The companies that tour computer controlled automated scenery for big live shows found they needed big ground planes in their racks to deal with all the third harmonic noise from the electronics.
Ground it all real well!
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Old 04-12-2021, 08:44 AM   #7
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Thanks all. I grounded to the body right now, but remembering that I was never truly satisfied with that ground. I have not hand any issues, but I definitely want to rethink it.


For some reason my brain got twisted around on this looking at a couple wiring diagrams.



120V systems all have the neutrals going back to the same bus and then to the earth ground of the system and tied in with all the safety grounds as well.


If anyone is interested in going more in depth on Lithium and the DIY aspects of it here are a couple amazing links:


https://diysolarforum.com/


Good forum and a lot like this one in that there are folks who are always willing to help out with questions and show you their work.


https://www.mobile-solarpower.com/


This guy is great and has some very good youtube videos and how to's.



I kind of came to a crossroads when the 4D AGM lost capacity. Seeing some of the DIY kits, I decided to build a 120AH system and keep the AGM system in there too as mainly a starter backup.
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Old 04-12-2021, 01:11 PM   #8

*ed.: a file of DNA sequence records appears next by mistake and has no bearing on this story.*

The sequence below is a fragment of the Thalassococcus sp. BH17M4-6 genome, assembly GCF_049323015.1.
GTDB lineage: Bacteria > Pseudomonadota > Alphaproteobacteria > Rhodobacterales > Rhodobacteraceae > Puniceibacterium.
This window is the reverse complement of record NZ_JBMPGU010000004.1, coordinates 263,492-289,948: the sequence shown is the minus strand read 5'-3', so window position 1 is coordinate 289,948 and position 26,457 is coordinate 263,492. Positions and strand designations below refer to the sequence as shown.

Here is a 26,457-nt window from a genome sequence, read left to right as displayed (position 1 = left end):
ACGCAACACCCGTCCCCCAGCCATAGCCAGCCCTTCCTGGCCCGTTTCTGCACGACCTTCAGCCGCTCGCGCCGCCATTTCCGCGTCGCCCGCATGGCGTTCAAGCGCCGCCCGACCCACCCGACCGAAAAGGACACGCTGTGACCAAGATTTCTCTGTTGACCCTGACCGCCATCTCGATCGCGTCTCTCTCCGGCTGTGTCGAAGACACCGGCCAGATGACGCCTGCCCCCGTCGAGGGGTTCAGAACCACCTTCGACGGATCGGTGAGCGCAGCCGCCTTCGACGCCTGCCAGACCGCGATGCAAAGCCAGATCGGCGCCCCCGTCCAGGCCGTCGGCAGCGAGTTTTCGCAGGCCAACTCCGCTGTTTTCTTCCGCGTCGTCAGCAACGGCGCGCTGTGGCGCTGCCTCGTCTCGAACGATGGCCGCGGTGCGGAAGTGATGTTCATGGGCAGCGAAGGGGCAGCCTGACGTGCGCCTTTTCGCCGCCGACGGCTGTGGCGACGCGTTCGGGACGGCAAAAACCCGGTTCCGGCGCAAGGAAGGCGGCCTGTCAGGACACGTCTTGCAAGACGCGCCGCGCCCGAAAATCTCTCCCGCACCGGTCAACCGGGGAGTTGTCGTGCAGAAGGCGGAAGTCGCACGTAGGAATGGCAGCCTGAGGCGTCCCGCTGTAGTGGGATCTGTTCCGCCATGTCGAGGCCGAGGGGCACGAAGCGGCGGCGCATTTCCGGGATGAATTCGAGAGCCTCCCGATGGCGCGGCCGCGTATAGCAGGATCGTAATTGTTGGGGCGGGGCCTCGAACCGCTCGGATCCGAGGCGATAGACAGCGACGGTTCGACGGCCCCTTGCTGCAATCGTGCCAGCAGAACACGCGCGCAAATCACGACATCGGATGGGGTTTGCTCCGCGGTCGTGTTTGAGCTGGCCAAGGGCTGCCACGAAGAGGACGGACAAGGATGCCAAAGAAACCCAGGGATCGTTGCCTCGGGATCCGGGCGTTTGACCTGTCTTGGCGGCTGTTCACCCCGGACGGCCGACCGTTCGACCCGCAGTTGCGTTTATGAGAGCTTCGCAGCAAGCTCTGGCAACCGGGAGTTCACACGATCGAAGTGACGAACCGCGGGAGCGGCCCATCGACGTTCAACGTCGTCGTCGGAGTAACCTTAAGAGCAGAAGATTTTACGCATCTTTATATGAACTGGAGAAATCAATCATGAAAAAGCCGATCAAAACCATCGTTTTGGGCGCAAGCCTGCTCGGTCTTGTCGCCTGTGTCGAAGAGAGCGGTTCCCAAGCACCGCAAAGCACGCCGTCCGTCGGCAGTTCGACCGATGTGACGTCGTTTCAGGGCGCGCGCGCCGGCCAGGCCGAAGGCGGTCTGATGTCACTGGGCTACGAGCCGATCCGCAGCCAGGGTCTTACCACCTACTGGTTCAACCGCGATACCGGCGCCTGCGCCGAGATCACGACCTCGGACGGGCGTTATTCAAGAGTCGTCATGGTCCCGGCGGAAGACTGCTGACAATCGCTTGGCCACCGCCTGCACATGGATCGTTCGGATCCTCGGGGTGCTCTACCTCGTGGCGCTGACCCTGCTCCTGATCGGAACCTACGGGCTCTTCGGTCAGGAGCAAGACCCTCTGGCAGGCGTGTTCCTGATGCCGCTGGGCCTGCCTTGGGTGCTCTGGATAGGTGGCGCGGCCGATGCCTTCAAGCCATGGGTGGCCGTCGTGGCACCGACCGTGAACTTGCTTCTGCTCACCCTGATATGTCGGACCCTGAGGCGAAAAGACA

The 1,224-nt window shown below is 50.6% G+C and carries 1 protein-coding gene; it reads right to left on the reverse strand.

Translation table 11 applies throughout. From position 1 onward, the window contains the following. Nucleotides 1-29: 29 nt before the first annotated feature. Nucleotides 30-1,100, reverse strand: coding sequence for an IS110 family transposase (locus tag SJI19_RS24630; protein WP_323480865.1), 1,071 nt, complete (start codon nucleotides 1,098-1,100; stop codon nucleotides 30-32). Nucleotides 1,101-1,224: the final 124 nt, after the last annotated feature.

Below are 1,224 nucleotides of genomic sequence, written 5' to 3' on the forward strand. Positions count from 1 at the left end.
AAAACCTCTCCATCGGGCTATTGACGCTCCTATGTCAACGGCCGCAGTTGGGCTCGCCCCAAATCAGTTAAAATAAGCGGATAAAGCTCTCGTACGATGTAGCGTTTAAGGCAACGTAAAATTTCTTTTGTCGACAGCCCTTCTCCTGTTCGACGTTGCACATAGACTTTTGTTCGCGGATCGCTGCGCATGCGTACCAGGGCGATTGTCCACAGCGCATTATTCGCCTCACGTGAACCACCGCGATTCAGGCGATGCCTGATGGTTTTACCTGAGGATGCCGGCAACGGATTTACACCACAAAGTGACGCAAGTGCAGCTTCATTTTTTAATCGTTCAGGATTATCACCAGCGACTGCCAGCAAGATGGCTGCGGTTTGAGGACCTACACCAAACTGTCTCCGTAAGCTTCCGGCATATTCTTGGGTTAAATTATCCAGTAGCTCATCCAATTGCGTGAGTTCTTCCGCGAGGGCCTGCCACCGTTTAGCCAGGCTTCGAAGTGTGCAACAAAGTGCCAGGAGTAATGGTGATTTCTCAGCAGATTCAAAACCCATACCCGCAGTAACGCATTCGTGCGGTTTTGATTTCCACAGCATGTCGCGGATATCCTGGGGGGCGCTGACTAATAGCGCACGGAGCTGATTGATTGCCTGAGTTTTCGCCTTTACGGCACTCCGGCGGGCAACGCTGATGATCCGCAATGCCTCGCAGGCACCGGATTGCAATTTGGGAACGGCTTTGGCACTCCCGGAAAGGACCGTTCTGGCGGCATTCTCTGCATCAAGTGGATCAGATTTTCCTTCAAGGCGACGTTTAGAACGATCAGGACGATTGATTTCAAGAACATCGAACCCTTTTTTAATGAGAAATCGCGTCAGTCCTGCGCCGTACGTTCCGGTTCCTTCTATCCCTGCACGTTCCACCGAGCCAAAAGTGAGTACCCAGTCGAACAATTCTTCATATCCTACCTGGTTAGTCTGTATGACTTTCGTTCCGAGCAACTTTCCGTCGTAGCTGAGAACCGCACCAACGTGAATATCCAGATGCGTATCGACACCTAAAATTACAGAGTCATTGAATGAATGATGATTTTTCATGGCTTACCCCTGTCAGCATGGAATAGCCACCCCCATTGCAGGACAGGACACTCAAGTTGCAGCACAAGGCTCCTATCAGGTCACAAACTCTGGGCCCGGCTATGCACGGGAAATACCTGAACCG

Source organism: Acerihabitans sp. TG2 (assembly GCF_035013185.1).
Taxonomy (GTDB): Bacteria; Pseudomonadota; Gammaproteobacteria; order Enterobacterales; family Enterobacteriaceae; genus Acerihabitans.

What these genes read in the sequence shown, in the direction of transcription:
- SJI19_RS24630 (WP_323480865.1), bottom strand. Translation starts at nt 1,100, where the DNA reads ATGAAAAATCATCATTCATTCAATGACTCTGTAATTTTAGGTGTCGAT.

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Are you sure about this?
Well, I was, but thanks to your great link, not so much anymore. I based my additional ground wire on the voltage drop I saw between the start battery and my house battery's in the back of the van and adding a second ground wire was a small improvement. I also felt it overcame any issues of additional resistance in the factory grounding straps, and resistance due to probable corrosion at connection points on the frame. The wire is not connected directly to a frame ground in the rear, but rather to the house battery's and replaces the original wire grounded to the frame. I do think that my house battery charging seemed to improve with the additional ground. I'll have to give this further thought though, based on the info in the link. I feel a little smarter today, thanks..........
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Old 04-12-2021, 03:51 PM   #9
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So you don't need the isolated version of the Victron Orion, the non isolated version would be just fine. The difference being the internal ground planes are isolated at the unit, being that the ground is the same, no real need for that. It might be useful if you were measuring current with shunts on the ground lines, and possibly noise from one system to the other. It wouldn't hurt if you used it but it is not needed.

On the KISAE DMT1250 DC to DC charger that I have installed, they are non-isolated all ground connections are tied in the box. I was trying to use a shunt to measure and record the current coming out of the unit. The problem was that the ground cables were common, I wasn't getting the full current on the output cable. I tried moving input cable direct to the start battery, to see if I could get it more accurate. In the end it seamed better at lower current, but at heavy loads it was still splitting across both paths to ground. I abandoned the shunt and used a hall effect sensor on the positive line.

Building your own lithium bank sounds fun, I would still be reluctant to do so in a vehicle that is built for off road capabilities. I also don't understand why you are keeping your existing house AGM setup, doesn't that just add complexity, additional load on the alternator , etc. Seems like it is easier to just dump it.